William Willshire, like Joseph Conrad’s Mr Kurtz, had become ambiguously nativised, experiencing the same “strange commingling of desire and hate” under the combined pressures of his own unhinged ambitions and the release of legal and social constraints entailed by isolation. How that came about, and how South Australia reacted to it, throw light not only on the character of the individuals of the time, but on their faiths, their institutions and their government. That is what makes the story much more interesting than a morality tale in which the players’ parts are pre-determined by their writers’ and audiences’ prejudices. And that, surely, is why we bother to do history rather than fiction, or that form of disguised and reflexive fiction that is mythology.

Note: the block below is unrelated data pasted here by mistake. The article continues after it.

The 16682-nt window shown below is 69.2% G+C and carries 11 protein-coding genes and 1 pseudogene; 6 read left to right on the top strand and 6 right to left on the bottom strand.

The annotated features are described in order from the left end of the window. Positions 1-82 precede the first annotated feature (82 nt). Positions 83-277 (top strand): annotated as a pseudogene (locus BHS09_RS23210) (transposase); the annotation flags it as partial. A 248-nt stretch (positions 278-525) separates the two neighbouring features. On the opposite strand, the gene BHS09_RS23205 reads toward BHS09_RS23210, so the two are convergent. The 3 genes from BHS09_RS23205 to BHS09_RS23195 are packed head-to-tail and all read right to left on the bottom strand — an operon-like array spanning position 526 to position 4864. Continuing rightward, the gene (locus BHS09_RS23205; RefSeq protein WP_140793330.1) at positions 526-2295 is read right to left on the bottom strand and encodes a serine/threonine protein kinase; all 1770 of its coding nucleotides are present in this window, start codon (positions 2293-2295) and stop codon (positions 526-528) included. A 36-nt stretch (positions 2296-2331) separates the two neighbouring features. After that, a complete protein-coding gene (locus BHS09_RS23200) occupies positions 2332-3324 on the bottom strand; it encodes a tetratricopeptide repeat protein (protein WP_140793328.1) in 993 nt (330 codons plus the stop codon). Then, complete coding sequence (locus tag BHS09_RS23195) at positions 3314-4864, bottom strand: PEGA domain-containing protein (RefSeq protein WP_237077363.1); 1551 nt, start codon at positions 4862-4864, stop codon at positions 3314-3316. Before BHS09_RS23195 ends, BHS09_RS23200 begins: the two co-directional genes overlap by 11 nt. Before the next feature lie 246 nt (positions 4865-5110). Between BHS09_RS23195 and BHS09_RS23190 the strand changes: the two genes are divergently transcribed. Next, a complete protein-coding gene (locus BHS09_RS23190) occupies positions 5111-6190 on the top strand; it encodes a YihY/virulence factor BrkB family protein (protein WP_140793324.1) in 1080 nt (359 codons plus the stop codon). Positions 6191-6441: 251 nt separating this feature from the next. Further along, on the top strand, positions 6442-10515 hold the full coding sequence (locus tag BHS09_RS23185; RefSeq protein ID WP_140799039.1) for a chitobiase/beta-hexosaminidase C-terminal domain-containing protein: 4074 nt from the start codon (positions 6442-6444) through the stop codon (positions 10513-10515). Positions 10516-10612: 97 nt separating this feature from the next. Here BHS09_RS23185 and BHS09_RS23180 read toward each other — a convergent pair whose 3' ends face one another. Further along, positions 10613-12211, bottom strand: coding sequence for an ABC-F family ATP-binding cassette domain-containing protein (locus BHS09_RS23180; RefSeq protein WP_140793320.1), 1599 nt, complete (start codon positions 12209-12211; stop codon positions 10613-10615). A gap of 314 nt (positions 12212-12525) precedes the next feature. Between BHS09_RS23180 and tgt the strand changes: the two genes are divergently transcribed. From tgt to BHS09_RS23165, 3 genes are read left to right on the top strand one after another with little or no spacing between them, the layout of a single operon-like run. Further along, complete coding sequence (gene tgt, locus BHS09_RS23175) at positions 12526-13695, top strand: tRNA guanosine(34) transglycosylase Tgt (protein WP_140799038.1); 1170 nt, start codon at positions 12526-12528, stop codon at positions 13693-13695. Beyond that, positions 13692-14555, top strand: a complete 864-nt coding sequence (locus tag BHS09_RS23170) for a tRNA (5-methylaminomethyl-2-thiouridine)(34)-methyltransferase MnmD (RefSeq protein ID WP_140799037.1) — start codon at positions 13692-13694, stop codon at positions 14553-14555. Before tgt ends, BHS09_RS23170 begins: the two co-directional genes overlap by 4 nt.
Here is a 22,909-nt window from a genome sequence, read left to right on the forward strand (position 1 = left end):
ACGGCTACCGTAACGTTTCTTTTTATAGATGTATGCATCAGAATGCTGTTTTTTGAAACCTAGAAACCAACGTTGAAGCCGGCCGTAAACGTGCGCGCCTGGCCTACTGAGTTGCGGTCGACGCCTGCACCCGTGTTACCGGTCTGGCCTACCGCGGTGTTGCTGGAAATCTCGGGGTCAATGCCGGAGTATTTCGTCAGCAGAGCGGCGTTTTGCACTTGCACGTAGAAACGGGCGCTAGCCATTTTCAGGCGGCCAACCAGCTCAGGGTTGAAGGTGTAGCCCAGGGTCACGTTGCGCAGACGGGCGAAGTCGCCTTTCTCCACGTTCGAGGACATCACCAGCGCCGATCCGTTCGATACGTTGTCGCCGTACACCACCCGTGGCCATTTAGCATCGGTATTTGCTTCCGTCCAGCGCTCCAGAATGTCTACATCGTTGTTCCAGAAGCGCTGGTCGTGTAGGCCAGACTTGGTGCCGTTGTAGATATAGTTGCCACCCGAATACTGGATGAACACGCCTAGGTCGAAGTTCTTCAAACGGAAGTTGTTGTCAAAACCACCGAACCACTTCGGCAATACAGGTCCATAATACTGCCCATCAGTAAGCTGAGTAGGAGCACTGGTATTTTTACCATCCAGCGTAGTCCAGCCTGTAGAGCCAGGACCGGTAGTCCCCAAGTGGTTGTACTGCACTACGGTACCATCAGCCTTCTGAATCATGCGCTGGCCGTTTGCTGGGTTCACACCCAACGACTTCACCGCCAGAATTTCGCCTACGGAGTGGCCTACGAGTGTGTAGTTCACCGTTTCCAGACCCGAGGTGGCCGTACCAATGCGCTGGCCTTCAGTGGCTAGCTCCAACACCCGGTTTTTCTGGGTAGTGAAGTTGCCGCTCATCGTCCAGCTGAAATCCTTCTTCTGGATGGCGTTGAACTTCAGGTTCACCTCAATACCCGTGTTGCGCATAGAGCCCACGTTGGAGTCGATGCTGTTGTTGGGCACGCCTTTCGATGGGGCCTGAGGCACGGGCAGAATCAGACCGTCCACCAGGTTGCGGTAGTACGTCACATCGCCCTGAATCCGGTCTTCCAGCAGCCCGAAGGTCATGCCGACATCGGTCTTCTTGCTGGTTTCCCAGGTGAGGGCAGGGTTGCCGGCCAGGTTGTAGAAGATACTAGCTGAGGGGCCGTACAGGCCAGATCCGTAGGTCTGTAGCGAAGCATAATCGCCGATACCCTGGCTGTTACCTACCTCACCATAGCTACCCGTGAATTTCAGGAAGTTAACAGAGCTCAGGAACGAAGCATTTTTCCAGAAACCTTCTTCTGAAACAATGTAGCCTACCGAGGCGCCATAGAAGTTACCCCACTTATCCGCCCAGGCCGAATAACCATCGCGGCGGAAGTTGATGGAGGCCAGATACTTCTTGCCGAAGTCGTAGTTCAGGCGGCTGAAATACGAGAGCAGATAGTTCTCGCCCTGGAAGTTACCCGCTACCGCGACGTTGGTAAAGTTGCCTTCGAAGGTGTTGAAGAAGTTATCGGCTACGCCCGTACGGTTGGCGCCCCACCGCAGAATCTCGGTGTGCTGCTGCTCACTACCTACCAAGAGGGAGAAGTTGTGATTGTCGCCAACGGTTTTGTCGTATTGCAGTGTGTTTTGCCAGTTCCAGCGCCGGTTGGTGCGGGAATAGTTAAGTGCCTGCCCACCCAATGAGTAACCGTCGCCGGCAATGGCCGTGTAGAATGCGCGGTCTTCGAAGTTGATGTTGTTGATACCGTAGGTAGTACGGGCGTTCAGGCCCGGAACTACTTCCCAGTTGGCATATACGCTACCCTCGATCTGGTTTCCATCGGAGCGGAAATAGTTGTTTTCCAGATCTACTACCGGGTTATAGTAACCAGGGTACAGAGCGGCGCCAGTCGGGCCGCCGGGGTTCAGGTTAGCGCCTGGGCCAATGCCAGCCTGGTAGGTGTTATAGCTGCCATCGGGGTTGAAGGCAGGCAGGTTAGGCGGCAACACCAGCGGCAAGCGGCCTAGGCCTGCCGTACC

It would be a giant leap from the evidence to conclude that Willshire’s Tempe Downs killings represented normal policing in Central Australia, even government policy. Writers of the radical Left make that leap as a matter of course. Bruce Elder, whose account of frontier violence, Blood on the Wattle, has proved durably popular, speaks, ludicrously, of “literally thousands” of Willshire victims. The poet Barry Hill explained the Willshire period as one formed by an “unofficial policy of genocide”, if you can make political sense of that. In fact, the lessons of the Willshire story are complicated. He was given to big-noting himself and he published, so his claims and insinuations are readily available. The more murderous Mounted Constable Erwein Wurmbrand, who killed in pursuit of his own brand of justice, has been largely ignored in First Australians and his crimes, by implication, lumped onto Willshire (a manoeuvre also achieved by Willshire’s police superiors 120 years ago).